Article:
Decoding Real Estate Speak
Raine & Horne Commercial Newcastle
Read almost anything about the real estate market and at some point you may find yourself scratching your head, thinking, “Wait, what’s that mean?” Like anyone in a specialised field, real estate agents have developed their own vocabulary, and sometimes it takes a bit of decoding.
I’m not talking about the poetic licence you see in some real estate listings (after all, most of us have little trouble working out what “cosy” really means). It’s the real estate terms drawn from the world of economists, financial brokers, accountants, solicitors, engineers and architects that sometimes lead to confusion.
To help demystify common real estate lingo, let’s take a look at my latest wrap-up of Newcastle’s residential, commercial and industrial real estate markets, pausing to explore some of the terminology:
Strong clearance rates exist across the board in Newcastle, with agents having difficulty determining what a property will sell for as prices are rising fast due to strong demand. The fear of oversupply of apartments is unwarranted, as in the long run the sizable aging population will dominate this sector.
Clearance rate – The percentage of properties sold at auction in a given period of time. A clearance rate greater than 60% shows there is high demand for properties, which makes it a seller’s market. In the second last weekend of March, the clearance rate in Newcastle was 78% for residential properties.
Oversupply – When the number of properties on the market outstrips demand and there are not enough buyers. Oversupply leads to falling prices.
There has been a shuffling of the decks in the commercial property sector, as existing tenants relocate within the area. As predicted, tenants are looking for quality space on the edge of the city to avoid the looming light rail disruption. Vacant or partly leased city buildings are still in very high demand, with fully leased investment properties attracting record low yields.
Commercial property – Properties used for office and retail purposes.
Investment property – Units or buildings leased to tenants.
Yield – A measure of the annual income received for an investment property. Here’s how it’s calculated: from the annual rent, all non-recovered outgoings (the landlord’s payments such as council and water rates, insurance, land tax, nonstructural maintenance, fire compliance and management) are subtracted. That figure is divided by the property’s purchase price (not including purchasing costs), and then it’s expressed as a percentage. Currently, average commercial yields in Newcastle are x%.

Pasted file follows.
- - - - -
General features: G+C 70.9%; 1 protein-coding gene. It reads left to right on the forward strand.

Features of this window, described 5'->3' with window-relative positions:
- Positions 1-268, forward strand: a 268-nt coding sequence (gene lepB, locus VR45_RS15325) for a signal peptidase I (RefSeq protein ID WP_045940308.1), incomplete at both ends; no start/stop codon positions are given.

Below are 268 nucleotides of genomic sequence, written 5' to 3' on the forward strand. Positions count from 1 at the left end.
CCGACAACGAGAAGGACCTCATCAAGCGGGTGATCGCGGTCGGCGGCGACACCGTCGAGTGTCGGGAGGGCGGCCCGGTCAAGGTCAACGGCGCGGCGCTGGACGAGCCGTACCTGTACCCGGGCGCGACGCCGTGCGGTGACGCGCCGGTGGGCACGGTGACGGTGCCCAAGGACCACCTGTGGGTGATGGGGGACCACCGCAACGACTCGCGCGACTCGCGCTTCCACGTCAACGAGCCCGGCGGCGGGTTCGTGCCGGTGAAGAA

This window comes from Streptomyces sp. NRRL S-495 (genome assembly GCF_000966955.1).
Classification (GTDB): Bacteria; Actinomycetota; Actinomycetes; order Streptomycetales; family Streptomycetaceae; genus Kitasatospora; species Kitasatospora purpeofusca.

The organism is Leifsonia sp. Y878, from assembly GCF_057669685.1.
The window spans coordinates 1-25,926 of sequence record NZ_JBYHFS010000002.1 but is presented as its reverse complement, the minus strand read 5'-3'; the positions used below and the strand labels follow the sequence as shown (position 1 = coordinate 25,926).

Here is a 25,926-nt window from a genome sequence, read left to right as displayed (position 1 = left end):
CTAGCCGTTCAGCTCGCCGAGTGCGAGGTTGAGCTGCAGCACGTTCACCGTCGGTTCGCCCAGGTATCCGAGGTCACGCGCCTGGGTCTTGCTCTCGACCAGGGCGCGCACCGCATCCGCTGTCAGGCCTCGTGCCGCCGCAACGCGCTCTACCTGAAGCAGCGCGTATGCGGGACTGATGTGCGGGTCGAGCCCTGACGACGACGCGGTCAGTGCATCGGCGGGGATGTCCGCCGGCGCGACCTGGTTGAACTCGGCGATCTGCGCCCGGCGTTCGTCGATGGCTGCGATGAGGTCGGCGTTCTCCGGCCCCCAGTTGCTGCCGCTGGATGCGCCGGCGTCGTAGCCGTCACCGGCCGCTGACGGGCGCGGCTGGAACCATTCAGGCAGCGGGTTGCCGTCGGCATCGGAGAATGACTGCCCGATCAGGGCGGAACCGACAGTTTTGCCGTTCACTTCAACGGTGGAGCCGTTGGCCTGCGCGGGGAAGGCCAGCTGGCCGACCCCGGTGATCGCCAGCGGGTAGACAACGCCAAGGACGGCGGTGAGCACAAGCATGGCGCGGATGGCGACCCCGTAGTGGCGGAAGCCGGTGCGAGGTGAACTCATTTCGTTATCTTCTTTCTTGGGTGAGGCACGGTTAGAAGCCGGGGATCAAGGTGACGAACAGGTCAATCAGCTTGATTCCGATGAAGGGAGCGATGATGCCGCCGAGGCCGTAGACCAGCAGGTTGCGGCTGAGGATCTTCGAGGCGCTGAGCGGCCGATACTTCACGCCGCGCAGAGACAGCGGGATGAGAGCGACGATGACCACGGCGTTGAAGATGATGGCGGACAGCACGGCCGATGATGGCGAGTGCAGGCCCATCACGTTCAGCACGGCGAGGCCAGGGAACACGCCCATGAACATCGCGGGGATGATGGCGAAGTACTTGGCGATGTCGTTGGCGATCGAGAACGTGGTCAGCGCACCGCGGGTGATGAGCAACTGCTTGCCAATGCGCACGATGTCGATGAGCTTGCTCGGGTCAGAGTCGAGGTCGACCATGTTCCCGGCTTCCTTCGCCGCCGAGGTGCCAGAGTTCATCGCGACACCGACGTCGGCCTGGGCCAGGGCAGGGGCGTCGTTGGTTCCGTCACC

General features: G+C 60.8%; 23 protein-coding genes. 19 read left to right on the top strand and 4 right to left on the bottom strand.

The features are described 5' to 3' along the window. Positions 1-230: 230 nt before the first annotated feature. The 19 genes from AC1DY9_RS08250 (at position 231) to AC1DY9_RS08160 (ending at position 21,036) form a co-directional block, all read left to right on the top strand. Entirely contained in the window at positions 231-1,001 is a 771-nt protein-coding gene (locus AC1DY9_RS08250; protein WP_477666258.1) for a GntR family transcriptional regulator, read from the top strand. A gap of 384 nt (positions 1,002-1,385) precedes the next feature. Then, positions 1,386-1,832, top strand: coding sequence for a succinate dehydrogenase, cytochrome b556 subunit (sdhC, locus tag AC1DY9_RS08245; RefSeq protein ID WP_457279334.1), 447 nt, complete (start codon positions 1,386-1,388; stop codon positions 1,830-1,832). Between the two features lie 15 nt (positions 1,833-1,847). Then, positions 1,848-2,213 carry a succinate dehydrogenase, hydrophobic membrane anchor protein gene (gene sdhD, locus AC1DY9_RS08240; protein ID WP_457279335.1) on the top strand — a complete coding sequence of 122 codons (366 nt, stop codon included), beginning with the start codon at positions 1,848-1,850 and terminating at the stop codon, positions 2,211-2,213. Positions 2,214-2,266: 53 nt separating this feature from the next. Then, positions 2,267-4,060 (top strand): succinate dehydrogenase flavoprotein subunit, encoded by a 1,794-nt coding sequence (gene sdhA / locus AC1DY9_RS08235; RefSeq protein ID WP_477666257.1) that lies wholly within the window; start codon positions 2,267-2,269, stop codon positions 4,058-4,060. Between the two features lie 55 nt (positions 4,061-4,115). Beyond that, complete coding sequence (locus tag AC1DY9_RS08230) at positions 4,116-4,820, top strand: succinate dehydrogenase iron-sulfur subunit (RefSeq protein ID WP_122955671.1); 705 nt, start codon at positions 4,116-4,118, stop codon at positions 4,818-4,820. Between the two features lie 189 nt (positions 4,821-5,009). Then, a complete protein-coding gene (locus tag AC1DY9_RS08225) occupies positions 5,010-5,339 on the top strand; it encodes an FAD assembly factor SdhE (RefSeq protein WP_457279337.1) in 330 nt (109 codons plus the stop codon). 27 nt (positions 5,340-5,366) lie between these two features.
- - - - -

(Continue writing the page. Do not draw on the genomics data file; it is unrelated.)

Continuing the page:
In the industrial property sector, vacancy rates are lower than this time last year because of lower unemployment. There is still some potential to be absorbed in properties greater than 5000 square metres, but properties up to 500 square metres in size are leasing quickly if priced correctly. The big movement is in owneroccupied industrial strata units, with more than a 15% price increase for quality, well-located stock in the last 6 months. Fully leased investment properties up to the $5 million price range are attracting a strong level of enquiries from buyers.
Industrial property – Buildings used for warehousing, processing or manufacturing.
Vacancy rate – The percentage of a city’s or region’s total floorspace in a given real estate sector that is available for lease or sale. For instance, Newcastle’s industrial property vacancy rate is x%, which means x% of all industrial space in the city is currently available to lease or purchase.
Potential to be absorbed – Vacant space that is available to be leased or sold.
Strata units – Units that can be purchased separately by buyers who then each have ownership of an individual unit but share ownership of the rest of the property – such as foyers, grounds and parking spaces – through a body corporate. These units are usually the result of a developer purchasing a block of land, constructing a large building, then dividing it into smaller portions.
The message to take away from this report once it’s been decoded is that the Newcastle and Hunter property markets are showing strong results and improving prices in all sectors. This is in part due to the state of the local economy, with very low unemployment, increased spending by the coal companies and growth in sectors such as health services.
It’s no wonder the region has become the darling of the major tabloids and property investment magazines – our prices and our lifestyle are superb reasons to move to and invest in the region.